What has been the biggest challenge for your company?
We had been growing, to a maximum of 26 employees, and had two major contracts from the U.S. Army Research Labs for the laser dazzlers, which made us nearly $500,000 a year in revenue. These are used all over the world at U.S. embassies.
Then, in 2010, we had the banking crisis, sequestration, programs being canceled, and in a very short period of time that summer, we lost two-thirds of our revenue when the two Army contracts were canceled. That was a big jolt.
We had a $100,000 line of credit with a local bank; when we paid it off, thinking it would be there if we needed it, they canceled it. That was painful.
The company we built the laser dazzlers for in Connecticut tried to get an export license for them and they were denied every single time. There were orders from friendly countries for thousands of laser dazzlers. We lost about $20 million in revenue because of that.
We had to cut our staff from 26 to 16, and then to seven. (Now we’re back to eight or nine.) We had to make a lot of difficult decisions, like cutting salaries and moving the company from Hallstead to Friendsville two years ago.
I found a brand-new facility that had been sitting here for three years, never occupied. It was an energy-efficient building, so we slashed our overhead costs. That put us back to break-even or better.
Orders started coming in and we needed to buy parts, and we couldn’t find a line of credit.
What got us through was our regular microlaser business. But it has been painful.
Another challenge more recently has been developing cryogenic lasers, a new business for us, for which we now hold four world records for laser technology. These are lasers that are cryogenically cooled, which makes it easy to get the heat out and keep the beam coming out of the laser. I’m a pioneer in this area and I’ve published a lot on it.
But we couldn’t find a single contract for this in the U.S. Our market manager was contacted by someone in Russia who was interested in this technology, and we got the order in February 2014, worth $500,000. They gave us 50 percent down on the contract. We couldn’t get a bank in the U.S. to help with funding for what we needed to complete the contract. Finally, the Russian company sent the rest of the money ahead of the order, and we shipped the finished product to Novosibirsk, Russia. It increased our revenue by 60 percent.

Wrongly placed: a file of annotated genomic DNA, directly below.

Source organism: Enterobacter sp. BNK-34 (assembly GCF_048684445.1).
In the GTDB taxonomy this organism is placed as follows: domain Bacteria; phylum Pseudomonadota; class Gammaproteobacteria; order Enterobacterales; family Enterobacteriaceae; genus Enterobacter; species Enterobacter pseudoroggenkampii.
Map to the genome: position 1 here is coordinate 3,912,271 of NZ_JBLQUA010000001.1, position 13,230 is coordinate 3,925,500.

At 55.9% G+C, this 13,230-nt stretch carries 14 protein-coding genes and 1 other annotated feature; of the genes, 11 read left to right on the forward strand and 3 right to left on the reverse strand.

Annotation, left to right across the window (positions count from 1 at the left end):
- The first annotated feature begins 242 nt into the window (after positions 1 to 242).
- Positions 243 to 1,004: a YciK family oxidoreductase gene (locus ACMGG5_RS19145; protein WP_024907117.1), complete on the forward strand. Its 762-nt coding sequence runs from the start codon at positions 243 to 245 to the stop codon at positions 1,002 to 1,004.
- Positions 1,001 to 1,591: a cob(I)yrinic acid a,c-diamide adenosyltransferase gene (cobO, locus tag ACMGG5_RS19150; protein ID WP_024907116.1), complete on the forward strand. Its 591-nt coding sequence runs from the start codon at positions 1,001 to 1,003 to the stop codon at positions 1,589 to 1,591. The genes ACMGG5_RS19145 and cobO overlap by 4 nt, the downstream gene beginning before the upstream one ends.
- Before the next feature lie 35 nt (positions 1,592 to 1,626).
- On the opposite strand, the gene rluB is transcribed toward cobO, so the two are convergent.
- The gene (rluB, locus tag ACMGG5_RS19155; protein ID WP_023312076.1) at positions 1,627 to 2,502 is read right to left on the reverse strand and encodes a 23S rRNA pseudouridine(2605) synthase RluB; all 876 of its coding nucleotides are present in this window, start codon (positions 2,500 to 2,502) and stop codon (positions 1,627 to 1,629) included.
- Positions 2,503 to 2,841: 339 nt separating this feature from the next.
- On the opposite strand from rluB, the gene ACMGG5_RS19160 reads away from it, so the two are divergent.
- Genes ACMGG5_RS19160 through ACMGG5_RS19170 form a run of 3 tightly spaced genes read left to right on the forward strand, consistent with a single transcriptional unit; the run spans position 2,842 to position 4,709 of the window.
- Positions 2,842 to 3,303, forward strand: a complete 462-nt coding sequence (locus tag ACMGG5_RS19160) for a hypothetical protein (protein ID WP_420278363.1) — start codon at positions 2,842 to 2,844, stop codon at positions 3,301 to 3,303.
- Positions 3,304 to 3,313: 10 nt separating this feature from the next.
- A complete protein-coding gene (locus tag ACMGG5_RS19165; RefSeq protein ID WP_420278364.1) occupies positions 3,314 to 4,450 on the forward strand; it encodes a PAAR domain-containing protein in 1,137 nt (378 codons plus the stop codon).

What’s next for Snake Creek Lasers?
I have great faith in the company’s ability to survive and I’m feeling upbeat about the future, even if we have to get all our funding from overseas.
We’re hoping to launch the cryogenic laser business, and that has the potential to make Snake Creek into a very large company.
We also have a number of new microlasers under development — an entire line of stable little green lasers that derive a lot of their smarts from what we did under the BFTP program.
We’re looking to launch a line of Q-switched microlasers that put out very short pulses, used for laser range finders. We’re interested in going after the autonomous vehicle market with these.
Another area we’re looking at is replacing automotive spark plugs with laser ignition systems.
A lot of this is going to grow out of our four-year collaboration with Clemson University in South Carolina. We’re developing new laser crystals with their laser materials science program.
We’ve been actively looking for investors in order to get more capital into the company, and there are some possibilities, including some merger and acquisition possibilities.
Writer: Susan L. Peña
26741 State Route 267, Suite 2 Friendsville, PA 18818